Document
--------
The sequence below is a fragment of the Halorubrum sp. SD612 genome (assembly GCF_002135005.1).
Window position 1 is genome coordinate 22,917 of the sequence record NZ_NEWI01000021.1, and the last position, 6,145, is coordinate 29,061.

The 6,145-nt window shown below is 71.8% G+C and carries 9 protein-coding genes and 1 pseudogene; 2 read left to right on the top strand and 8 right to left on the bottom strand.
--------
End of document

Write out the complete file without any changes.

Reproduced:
The sequence below is a fragment of the Halorubrum sp. SD612 genome (assembly GCF_002135005.1).
Window position 1 is genome coordinate 22,917 of the sequence record NZ_NEWI01000021.1, and the last position, 6,145, is coordinate 29,061.

The 6,145-nt window shown below is 71.8% G+C and carries 9 protein-coding genes and 1 pseudogene; 2 read left to right on the top strand and 8 right to left on the bottom strand.